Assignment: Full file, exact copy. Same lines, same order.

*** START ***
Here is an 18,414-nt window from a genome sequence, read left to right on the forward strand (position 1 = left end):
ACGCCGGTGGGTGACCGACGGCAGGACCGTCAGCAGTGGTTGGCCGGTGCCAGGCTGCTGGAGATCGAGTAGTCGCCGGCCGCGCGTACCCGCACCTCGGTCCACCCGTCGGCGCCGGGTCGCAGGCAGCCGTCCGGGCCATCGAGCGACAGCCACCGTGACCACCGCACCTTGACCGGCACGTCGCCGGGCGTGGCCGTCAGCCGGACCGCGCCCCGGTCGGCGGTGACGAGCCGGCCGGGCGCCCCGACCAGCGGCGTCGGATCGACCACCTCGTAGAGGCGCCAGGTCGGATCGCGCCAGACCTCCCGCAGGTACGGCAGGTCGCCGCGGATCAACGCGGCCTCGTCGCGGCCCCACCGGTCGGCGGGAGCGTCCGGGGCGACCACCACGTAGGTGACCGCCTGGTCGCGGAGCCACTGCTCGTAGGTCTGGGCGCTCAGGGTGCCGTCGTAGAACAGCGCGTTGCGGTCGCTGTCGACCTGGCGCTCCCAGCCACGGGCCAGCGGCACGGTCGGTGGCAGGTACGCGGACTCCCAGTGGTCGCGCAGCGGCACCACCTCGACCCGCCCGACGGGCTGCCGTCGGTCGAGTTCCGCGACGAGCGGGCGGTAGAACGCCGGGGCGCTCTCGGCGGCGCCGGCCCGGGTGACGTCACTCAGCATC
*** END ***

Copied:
Here is an 18,414-nt window from a genome sequence, read left to right on the forward strand (position 1 = left end):
ACGCCGGTGGGTGACCGACGGCAGGACCGTCAGCAGTGGTTGGCCGGTGCCAGGCTGCTGGAGATCGAGTAGTCGCCGGCCGCGCGTACCCGCACCTCGGTCCACCCGTCGGCGCCGGGTCGCAGGCAGCCGTCCGGGCCATCGAGCGACAGCCACCGTGACCACCGCACCTTGACCGGCACGTCGCCGGGCGTGGCCGTCAGCCGGACCGCGCCCCGGTCGGCGGTGACGAGCCGGCCGGGCGCCCCGACCAGCGGCGTCGGATCGACCACCTCGTAGAGGCGCCAGGTCGGATCGCGCCAGACCTCCCGCAGGTACGGCAGGTCGCCGCGGATCAACGCGGCCTCGTCGCGGCCCCACCGGTCGGCGGGAGCGTCCGGGGCGACCACCACGTAGGTGACCGCCTGGTCGCGGAGCCACTGCTCGTAGGTCTGGGCGCTCAGGGTGCCGTCGTAGAACAGCGCGTTGCGGTCGCTGTCGACCTGGCGCTCCCAGCCACGGGCCAGCGGCACGGTCGGTGGCAGGTACGCGGACTCCCAGTGGTCGCGCAGCGGCACCACCTCGACCCGCCCGACGGGCTGCCGTCGGTCGAGTTCCGCGACGAGCGGGCGGTAGAACGCCGGGGCGCTCTCGGCGGCGCCGGCCCGGGTGACGTCACTCAGCATC